SAS’ long-standing relationship with the British Army is built on mutual respect and grounded by a reciprocal understanding of each others’ capabilities, strengths, and weaknesses. Roderick Crawford, VP and Country GM for SAS UKI, states that the company’s thorough grasp of the defence sector makes it an ideal partner for the Army as it undergoes its own digital transformation.
“Major General Jon Cole told us that he wanted to enable better, faster decision-making in order to improve operational efficiency,” he explains. Therefore, SAS’ task was to help the British Army realise the “significant potential” of data through the use of artificial intelligence (AI) to automate tasks and conduct complex analysis.
In 2020, the Army invested in the SAS ‘Viya platform’ as an overture to embarking on its new digital roadmap. The goal was to deliver a new way of working that enabled agility, flexibility, faster deployment, and reduced risk and cost: “SAS put a commercial framework in place to free the Army of limits in terms of their access to our tech capabilities.”
Doing so was important not just in terms of facilitating faster innovation but also, in Crawford’s words, to “connect the unconnected.” This means structuring data in a simultaneously secure and accessible manner for all skill levels, from analysts to data engineers and military commanders. The result is that analytics and decision-making that drives innovation and increases collaboration.
Crawford also highlights the importance of the SAS platform’s open nature, “General Cole was very clear that the Army wanted a way to work with other data and analytics tools such as Python. We allow them to do that, but with improved governance and faster delivery capabilities.”
SAS realises that collaboration is at the heart of a strong partnership and has been closely developing a long-term roadmap with the Army. “Although we're separate organisations, we come together to work effectively as one,” says Crawford. “Companies usually find it very easy to partner with SAS because we're a very open, honest, and people-based business by nature.”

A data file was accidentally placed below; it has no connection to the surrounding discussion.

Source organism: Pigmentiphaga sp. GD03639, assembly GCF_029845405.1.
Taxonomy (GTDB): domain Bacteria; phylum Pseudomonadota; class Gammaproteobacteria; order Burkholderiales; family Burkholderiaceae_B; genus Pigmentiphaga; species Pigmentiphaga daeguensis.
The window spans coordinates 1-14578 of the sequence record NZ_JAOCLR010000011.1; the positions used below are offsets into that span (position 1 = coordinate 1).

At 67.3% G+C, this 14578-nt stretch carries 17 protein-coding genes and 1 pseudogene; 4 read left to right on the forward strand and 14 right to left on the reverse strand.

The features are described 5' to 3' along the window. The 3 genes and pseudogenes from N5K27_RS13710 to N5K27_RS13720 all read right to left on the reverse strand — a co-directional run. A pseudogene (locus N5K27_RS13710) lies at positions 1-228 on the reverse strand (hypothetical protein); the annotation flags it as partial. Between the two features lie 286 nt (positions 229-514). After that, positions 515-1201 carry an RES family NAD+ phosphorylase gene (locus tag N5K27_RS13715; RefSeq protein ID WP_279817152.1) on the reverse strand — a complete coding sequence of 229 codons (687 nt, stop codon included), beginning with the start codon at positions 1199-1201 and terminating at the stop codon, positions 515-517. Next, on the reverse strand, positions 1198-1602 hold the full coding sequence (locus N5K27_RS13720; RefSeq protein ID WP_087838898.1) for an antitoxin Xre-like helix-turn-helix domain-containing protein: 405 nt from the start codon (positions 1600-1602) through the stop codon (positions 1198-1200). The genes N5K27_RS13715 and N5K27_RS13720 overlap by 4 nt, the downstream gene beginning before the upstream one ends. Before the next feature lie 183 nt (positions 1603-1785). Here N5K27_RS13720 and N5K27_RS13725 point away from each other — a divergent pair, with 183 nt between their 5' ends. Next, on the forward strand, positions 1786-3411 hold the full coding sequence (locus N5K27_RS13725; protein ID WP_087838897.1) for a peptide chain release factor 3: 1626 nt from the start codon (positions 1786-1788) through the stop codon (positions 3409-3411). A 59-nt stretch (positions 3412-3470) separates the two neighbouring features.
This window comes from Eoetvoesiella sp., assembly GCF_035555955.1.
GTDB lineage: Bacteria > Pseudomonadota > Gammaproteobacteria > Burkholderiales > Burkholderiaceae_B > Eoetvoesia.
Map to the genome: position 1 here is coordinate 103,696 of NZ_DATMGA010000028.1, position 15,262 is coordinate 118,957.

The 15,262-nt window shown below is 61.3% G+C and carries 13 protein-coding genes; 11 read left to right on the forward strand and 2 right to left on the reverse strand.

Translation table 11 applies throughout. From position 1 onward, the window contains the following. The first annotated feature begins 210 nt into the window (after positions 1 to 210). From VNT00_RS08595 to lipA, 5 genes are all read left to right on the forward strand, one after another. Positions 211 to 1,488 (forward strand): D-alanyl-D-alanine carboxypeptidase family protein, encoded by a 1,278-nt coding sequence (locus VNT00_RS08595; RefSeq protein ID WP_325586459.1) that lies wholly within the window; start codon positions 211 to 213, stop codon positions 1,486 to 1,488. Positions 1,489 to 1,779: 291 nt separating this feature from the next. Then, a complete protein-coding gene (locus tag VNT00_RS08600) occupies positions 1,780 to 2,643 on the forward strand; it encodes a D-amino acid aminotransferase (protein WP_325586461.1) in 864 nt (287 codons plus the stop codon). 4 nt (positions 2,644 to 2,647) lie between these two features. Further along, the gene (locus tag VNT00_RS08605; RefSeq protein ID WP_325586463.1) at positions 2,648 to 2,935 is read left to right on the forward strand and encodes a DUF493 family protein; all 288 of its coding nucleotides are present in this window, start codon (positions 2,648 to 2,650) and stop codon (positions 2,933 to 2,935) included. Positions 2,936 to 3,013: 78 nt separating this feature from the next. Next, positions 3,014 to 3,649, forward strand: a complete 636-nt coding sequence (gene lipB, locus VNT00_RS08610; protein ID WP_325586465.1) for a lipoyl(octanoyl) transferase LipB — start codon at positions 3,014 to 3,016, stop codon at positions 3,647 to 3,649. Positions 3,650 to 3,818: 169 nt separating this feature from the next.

With digital technology itself changing with great regularity, it’s safe to imagine that SAS’ own relationship with the Army will become even closer and more diverse. As SAS assists it in enhancing its operational readiness and providing its commanders with a secure view of key data points, Crawford is certain that the company will have a continually valuable role to play.
“As warfare moves into what we might call ‘the grey-zone’, the need to understand, decide, and act on complex information streams and diverse sources has never been more important. AI, computer vision and natural language processing are technologies that we hope to exploit over the next three to five years in conjunction with the Army.”
Fundamentally, data analytics is a tool for gaining valuable insights and expediting the delivery of outcomes. The goal of the two parties’ partnership, concludes Crawford, will be to reach the point where both access to data and decision-making can be performed qualitatively and in real-time.
“SAS is absolutely delighted to have this relationship with the British Army, and across the MOD. It’s a great privilege to be part of the armed forces covenant.”